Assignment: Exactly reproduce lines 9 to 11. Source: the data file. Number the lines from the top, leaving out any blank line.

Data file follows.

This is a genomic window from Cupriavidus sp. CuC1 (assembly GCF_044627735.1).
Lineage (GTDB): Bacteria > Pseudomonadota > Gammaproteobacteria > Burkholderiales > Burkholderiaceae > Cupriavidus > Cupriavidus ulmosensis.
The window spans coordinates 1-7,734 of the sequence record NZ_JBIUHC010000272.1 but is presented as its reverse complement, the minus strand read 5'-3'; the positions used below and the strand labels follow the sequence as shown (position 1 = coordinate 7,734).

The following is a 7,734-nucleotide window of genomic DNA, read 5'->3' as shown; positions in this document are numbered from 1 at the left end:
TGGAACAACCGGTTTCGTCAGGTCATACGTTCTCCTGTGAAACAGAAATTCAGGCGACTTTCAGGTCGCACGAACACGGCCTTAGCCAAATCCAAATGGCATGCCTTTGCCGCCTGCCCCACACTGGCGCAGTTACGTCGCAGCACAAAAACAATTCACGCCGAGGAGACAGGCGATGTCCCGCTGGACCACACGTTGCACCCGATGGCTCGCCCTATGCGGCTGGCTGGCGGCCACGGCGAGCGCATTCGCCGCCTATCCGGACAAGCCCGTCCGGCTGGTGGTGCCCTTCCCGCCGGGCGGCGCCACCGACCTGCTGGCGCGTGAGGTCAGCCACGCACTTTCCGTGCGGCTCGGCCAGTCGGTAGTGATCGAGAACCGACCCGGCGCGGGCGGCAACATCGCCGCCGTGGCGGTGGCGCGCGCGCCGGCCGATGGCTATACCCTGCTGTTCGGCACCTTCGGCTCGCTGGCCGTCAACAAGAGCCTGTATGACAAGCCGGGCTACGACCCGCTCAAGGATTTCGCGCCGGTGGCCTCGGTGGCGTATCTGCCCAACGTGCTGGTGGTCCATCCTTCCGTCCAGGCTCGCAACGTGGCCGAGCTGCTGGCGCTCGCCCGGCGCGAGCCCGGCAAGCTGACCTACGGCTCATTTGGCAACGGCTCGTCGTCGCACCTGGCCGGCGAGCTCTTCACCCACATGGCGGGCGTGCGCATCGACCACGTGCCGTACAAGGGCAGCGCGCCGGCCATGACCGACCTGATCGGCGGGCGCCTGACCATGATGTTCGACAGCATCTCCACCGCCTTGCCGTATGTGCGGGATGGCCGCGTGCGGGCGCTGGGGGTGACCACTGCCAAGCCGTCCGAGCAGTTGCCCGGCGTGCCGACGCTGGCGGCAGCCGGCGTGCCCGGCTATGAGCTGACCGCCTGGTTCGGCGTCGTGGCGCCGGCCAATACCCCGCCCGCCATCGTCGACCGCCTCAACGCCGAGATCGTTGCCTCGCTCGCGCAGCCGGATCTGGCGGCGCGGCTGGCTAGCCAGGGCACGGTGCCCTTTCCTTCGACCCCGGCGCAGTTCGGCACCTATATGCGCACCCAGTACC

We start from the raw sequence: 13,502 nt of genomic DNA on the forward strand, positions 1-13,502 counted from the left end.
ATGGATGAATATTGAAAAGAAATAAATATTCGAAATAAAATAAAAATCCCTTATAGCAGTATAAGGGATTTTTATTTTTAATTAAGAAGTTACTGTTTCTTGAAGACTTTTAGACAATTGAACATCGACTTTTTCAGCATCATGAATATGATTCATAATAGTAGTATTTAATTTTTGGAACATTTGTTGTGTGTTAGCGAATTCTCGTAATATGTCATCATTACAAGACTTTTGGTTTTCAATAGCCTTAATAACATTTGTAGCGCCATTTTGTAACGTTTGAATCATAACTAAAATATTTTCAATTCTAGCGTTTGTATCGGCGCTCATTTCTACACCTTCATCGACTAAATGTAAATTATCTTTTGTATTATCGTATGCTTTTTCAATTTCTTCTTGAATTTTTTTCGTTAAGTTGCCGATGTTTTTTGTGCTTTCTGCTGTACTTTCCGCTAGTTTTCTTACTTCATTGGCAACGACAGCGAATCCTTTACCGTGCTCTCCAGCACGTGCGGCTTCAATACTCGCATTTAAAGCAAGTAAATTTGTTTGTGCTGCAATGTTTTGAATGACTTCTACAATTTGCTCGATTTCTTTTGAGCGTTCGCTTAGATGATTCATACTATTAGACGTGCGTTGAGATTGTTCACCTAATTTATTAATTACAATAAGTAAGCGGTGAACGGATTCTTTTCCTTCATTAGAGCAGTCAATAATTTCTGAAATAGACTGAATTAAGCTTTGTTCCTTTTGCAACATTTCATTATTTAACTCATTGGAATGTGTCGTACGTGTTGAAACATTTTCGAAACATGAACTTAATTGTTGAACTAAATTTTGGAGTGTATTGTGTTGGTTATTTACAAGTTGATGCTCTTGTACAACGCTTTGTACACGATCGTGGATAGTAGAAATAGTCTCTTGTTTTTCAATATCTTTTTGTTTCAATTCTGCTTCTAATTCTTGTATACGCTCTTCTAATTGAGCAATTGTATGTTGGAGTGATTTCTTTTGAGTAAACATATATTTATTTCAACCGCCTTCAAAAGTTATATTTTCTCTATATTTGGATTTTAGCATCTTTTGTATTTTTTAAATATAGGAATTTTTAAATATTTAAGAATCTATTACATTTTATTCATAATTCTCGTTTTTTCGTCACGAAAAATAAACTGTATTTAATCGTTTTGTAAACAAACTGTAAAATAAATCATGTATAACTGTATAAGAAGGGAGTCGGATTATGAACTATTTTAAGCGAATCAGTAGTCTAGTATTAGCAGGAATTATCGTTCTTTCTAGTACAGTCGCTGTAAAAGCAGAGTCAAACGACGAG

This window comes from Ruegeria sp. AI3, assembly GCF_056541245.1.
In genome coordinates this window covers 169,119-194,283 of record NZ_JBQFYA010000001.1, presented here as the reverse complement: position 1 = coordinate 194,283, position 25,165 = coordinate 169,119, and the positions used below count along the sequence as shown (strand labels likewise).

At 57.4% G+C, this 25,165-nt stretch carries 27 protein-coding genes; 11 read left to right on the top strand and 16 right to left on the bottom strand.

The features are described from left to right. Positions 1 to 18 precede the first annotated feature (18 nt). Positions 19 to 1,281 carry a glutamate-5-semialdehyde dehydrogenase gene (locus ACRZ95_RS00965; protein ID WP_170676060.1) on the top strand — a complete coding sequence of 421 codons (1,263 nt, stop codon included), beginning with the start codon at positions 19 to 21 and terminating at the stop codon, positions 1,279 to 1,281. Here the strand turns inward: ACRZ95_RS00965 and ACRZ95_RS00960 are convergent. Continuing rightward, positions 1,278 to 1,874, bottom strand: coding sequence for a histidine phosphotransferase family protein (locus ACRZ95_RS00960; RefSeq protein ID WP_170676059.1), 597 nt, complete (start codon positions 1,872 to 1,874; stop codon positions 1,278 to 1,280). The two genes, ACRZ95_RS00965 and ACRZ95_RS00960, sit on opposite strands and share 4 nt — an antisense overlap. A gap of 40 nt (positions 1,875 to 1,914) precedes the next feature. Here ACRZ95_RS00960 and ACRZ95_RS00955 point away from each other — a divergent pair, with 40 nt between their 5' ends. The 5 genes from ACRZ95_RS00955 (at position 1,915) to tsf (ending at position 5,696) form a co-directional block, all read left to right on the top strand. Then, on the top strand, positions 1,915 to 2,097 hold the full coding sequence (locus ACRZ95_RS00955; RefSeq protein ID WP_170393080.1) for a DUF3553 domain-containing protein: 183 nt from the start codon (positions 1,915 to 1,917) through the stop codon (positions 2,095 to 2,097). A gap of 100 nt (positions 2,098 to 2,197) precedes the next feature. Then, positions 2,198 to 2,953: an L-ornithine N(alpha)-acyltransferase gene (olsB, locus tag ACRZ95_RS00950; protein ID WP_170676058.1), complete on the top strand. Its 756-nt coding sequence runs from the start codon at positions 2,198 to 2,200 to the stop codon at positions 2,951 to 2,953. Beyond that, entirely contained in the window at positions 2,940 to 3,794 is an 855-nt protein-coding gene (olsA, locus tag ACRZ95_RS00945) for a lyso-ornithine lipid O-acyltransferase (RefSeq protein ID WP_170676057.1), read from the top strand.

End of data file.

In genome coordinates this window covers 169,119-194,283 of record NZ_JBQFYA010000001.1, presented here as the reverse complement: position 1 = coordinate 194,283, position 25,165 = coordinate 169,119, and the positions used below count along the sequence as shown (strand labels likewise).

At 57.4% G+C, this 25,165-nt stretch carries 27 protein-coding genes; 11 read left to right on the top strand and 16 right to left on the bottom strand.

The features are described from left to right. Positions 1 to 18 precede the first annotated feature (18 nt). Positions 19 to 1,281 carry a glutamate-5-semialdehyde dehydrogenase gene (locus ACRZ95_RS00965; protein ID WP_170676060.1) on the top strand — a complete coding sequence of 421 codons (1,263 nt, stop codon included), beginning with the start codon at positions 19 to 21 and terminating at the stop codon, positions 1,279 to 1,281. Here the strand turns inward: ACRZ95_RS00965 and ACRZ95_RS00960 are convergent. Continuing rightward, positions 1,278 to 1,874, bottom strand: coding sequence for a histidine phosphotransferase family protein (locus ACRZ95_RS00960; RefSeq protein ID WP_170676059.1), 597 nt, complete (start codon positions 1,872 to 1,874; stop codon positions 1,278 to 1,280). The two genes, ACRZ95_RS00965 and ACRZ95_RS00960, sit on opposite strands and share 4 nt — an antisense overlap. A gap of 40 nt (positions 1,875 to 1,914) precedes the next feature. Here ACRZ95_RS00960 and ACRZ95_RS00955 point away from each other — a divergent pair, with 40 nt between their 5' ends. The 5 genes from ACRZ95_RS00955 (at position 1,915) to tsf (ending at position 5,696) form a co-directional block, all read left to right on the top strand. Then, on the top strand, positions 1,915 to 2,097 hold the full coding sequence (locus ACRZ95_RS00955; RefSeq protein ID WP_170393080.1) for a DUF3553 domain-containing protein: 183 nt from the start codon (positions 1,915 to 1,917) through the stop codon (positions 2,095 to 2,097). A gap of 100 nt (positions 2,098 to 2,197) precedes the next feature. Then, positions 2,198 to 2,953: an L-ornithine N(alpha)-acyltransferase gene (olsB, locus tag ACRZ95_RS00950; protein ID WP_170676058.1), complete on the top strand. Its 756-nt coding sequence runs from the start codon at positions 2,198 to 2,200 to the stop codon at positions 2,951 to 2,953. Beyond that, entirely contained in the window at positions 2,940 to 3,794 is an 855-nt protein-coding gene (olsA, locus tag ACRZ95_RS00945) for a lyso-ornithine lipid O-acyltransferase (RefSeq protein ID WP_170676057.1), read from the top strand.